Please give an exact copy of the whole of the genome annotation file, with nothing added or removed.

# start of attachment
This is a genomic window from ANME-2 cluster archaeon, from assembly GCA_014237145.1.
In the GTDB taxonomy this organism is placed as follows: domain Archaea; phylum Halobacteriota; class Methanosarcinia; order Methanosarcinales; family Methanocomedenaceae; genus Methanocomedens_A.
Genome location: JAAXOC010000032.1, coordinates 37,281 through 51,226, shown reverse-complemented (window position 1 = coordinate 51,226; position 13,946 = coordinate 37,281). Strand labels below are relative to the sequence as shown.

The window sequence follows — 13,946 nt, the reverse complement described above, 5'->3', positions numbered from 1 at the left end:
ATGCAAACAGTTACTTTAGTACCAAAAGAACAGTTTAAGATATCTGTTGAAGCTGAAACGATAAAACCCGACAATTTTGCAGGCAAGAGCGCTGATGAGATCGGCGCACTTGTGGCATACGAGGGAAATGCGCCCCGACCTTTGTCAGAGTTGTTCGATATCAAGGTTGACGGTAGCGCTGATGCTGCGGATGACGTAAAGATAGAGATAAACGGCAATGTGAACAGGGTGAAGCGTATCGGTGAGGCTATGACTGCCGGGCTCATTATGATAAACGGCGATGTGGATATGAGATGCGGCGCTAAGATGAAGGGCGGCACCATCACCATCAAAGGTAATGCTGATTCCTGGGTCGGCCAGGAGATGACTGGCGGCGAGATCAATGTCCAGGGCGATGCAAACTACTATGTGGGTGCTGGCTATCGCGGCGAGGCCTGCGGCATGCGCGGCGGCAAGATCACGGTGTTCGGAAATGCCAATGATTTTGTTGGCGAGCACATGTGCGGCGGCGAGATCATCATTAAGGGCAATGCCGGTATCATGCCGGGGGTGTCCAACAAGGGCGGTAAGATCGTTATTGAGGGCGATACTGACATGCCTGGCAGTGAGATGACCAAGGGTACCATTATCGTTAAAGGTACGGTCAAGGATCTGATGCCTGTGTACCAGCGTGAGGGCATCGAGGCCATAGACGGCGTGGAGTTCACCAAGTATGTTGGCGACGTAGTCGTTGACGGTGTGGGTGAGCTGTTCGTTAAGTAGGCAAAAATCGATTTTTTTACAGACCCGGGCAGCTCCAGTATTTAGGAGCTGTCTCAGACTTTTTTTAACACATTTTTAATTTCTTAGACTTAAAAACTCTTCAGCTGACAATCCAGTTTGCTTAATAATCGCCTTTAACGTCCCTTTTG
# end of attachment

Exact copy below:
This is a genomic window from ANME-2 cluster archaeon, from assembly GCA_014237145.1.
In the GTDB taxonomy this organism is placed as follows: domain Archaea; phylum Halobacteriota; class Methanosarcinia; order Methanosarcinales; family Methanocomedenaceae; genus Methanocomedens_A.
Genome location: JAAXOC010000032.1, coordinates 37,281 through 51,226, shown reverse-complemented (window position 1 = coordinate 51,226; position 13,946 = coordinate 37,281). Strand labels below are relative to the sequence as shown.

The window sequence follows — 13,946 nt, the reverse complement described above, 5'->3', positions numbered from 1 at the left end:
ATGCAAACAGTTACTTTAGTACCAAAAGAACAGTTTAAGATATCTGTTGAAGCTGAAACGATAAAACCCGACAATTTTGCAGGCAAGAGCGCTGATGAGATCGGCGCACTTGTGGCATACGAGGGAAATGCGCCCCGACCTTTGTCAGAGTTGTTCGATATCAAGGTTGACGGTAGCGCTGATGCTGCGGATGACGTAAAGATAGAGATAAACGGCAATGTGAACAGGGTGAAGCGTATCGGTGAGGCTATGACTGCCGGGCTCATTATGATAAACGGCGATGTGGATATGAGATGCGGCGCTAAGATGAAGGGCGGCACCATCACCATCAAAGGTAATGCTGATTCCTGGGTCGGCCAGGAGATGACTGGCGGCGAGATCAATGTCCAGGGCGATGCAAACTACTATGTGGGTGCTGGCTATCGCGGCGAGGCCTGCGGCATGCGCGGCGGCAAGATCACGGTGTTCGGAAATGCCAATGATTTTGTTGGCGAGCACATGTGCGGCGGCGAGATCATCATTAAGGGCAATGCCGGTATCATGCCGGGGGTGTCCAACAAGGGCGGTAAGATCGTTATTGAGGGCGATACTGACATGCCTGGCAGTGAGATGACCAAGGGTACCATTATCGTTAAAGGTACGGTCAAGGATCTGATGCCTGTGTACCAGCGTGAGGGCATCGAGGCCATAGACGGCGTGGAGTTCACCAAGTATGTTGGCGACGTAGTCGTTGACGGTGTGGGTGAGCTGTTCGTTAAGTAGGCAAAAATCGATTTTTTTACAGACCCGGGCAGCTCCAGTATTTAGGAGCTGTCTCAGACTTTTTTTAACACATTTTTAATTTCTTAGACTTAAAAACTCTTCAGCTGACAATCCAGTTTGCTTAATAATCGCCTTTAACGTCCCTTTTG